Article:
Tip – Hyper-V only supports a single session for guest control, if more are needed then use remote desktop


Tip – turn time synchronisation off in an Active Directory environment, the only one synchronising time should be the DC running the PDC emulator role.



Snapshots simply work by marking the running VHD read only, then creating a AVHD to write changes to, this is why it is so quick in Hyper-V compared to VMware. Snapshots honour the original VHD sizing so a fixed virtual disk will not end up being bigger than it should do, and compromising the physical disk.


Tip – snapshots to maintain multiple build threads, e.g. developer may have




— SP1 (snapshot)


— SP2 (snapshot)


— SP3 (snapshot)



Fast state-save and shutdown, akin to Hibernation, but not!

Microsoft advise is bad practise to save the state of DC’s, although no real technical reason other than the older than 60-days tomb-stoning issue (same as restoring a tape over 60-days old from tape… don’t!)



3. SCVMM 2008 Architecture, Implementation, Library, and VMware Vi3 Management



Tip – whilst VMM can managed Hyper-V & Virtual Server hosts that are not in a domain, or in a DMZ, VMM must be installed in a working AD (if virtualising can put on a DC)


Tip – USB storage devices and the VMM service do not get on, will result in unexpected behaviours and errors! (wtf!?!?!)


Tip – VMM Library refresh is once an hr by default, you can change this but not reduce – use refresh instead

PowerShell treats all data stores as drives, including enviornment variables, and the registry!.

4. SCVMM 2008 VI3 Template, and Windows Powershell

Template configuration, settings & profiles, is stored in the SQL 2005 dB, VHD’s stored in the library.

Windows PowerShell is the engine to allow automated, scripted (repeatable and consistent), management using VMM – obviously the GUI is the front-end! Anything that can be done through the GUI can also be scripted with PowerShell!

PowerShell is formatted in a verb, noun structure – what you are going to do, and what you want to manipulate e.g. to start a service is:

start-service nnnnnn

get-help will return all PowerShell commands with product specific extensions (if installed, e.g. Exchange, VMM, etc.).

get-help start-service will return the help for the start-service command.

to view the drives use:


Tip – by default PS does not allow you to run scripts, this is controlled through an execution policy, use get-help set-executionpolicy to see the options

Tip – you cannot use PS on Server Core or Hyper-V server as it requires .Net to run, however you can use PS on another system to remotely manage a system inc. Server Core

5. Access Control, Self Service Portal, and Performance Resource Optimisation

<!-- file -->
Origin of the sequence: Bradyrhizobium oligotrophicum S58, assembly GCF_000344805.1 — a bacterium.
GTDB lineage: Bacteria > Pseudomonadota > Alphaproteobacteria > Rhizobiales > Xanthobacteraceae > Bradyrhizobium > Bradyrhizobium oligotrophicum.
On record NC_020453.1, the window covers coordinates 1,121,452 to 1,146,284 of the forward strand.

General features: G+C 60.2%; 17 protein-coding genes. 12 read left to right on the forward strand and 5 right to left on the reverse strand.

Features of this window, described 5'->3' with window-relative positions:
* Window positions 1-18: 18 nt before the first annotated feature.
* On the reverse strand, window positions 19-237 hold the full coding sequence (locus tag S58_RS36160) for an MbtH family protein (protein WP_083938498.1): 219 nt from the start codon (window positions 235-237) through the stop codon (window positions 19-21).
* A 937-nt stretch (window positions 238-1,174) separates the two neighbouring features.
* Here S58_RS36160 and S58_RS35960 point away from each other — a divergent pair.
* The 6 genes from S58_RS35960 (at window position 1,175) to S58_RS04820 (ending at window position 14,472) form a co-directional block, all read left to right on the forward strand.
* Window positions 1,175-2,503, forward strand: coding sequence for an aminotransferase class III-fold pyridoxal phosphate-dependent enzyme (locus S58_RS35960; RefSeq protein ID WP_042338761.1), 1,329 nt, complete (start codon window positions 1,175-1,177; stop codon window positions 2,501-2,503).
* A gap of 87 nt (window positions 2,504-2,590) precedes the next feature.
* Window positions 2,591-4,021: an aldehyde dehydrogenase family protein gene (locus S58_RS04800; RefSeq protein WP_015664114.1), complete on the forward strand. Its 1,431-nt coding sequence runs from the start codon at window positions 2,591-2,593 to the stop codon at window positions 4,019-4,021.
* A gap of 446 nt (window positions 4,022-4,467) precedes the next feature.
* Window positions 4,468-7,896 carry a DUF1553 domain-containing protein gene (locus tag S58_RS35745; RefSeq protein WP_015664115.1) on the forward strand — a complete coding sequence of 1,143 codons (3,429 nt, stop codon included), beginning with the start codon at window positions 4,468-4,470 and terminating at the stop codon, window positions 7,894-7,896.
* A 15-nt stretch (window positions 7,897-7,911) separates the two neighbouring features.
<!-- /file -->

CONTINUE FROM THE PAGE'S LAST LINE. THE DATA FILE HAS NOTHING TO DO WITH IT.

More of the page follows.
Hyper-V Access
by default Hyper-V only allows members of the Administrators group to create and control virtual machines.

However, you can use Authorization Manager (azman.msc) to manipulate the InitialStore.xml to delegate Administrative Responsibilities (to non admins). You can, of course, use VMM to do this too!

Self-Service Portal
Allows self-service provisioning of machines through a Web-UI, can create groups of users with defined quotas to manage resource allocation, plus lots more!

Tip – the owner of a VM is very important, it defines who can see what machines through the Self-Service Portal – full AD integration, e.g. groups are supported.

Tip – For self created machines you are the owner, however if you specify the group name in user role properties then this will be the group.

Tip – if using VMM, just because you are an Administrator does not give you access to the Self-Serice portal web UI, you need to specifically add accounts to the Self-Service role

Performance Resource Optimisation (PRO)
PRO provides workload and application aware resource optimisation, it can be used to manually or automatically implement corrective actions such as the deployment of a new VM when existing loading suggests is advisable.

6. Failover Cluster, Quick Migration, Backup, and Recovery with Hyper-V and SCVMM

Uses the in-built clustering capability within WS2008, e.g. Enterprise or Data Center editions only –

Windows Cluster environment uses a shared storage model, e.g. use of iSCSI or FC SAN LUNs, however there is a 1 to 1 relationship between VM’s and LUNs – if you have multiple VM’s on 1 LUN, you have to migrate all VM’s if migrating a LUN.

3rd party tools existing such as SANBolic KAYO FS (c.$299), and MELIO FS to enable shared application access to the same data if supported (e.g. not Exchange with local storage) and mitigate this limitation.

Tip – iSCSI Initiator is supported in Server Core, use the iSCSICLI tool to configure.

Tip – if using HBA’s then all adaptors have to be identical down to firmware level (to be supported by Microsoft Clustering)

Tip – In production use a minimum of dual NICs for Clustering, but ideally 3 NICs (1 for public/user access, 1 for private/intra-server, 1 for storage)

Tip – when setting up Virtual Network switches, ensure identical naming, down to case level – failover is case-sensitive!

Tip – you don’t need to use the HCL to build clusters anymore, if it passes the Cluster Validation Wizard then it is supported, if it doesn’t it isn’t, simple!

7. V2V and P2V Troubleshooting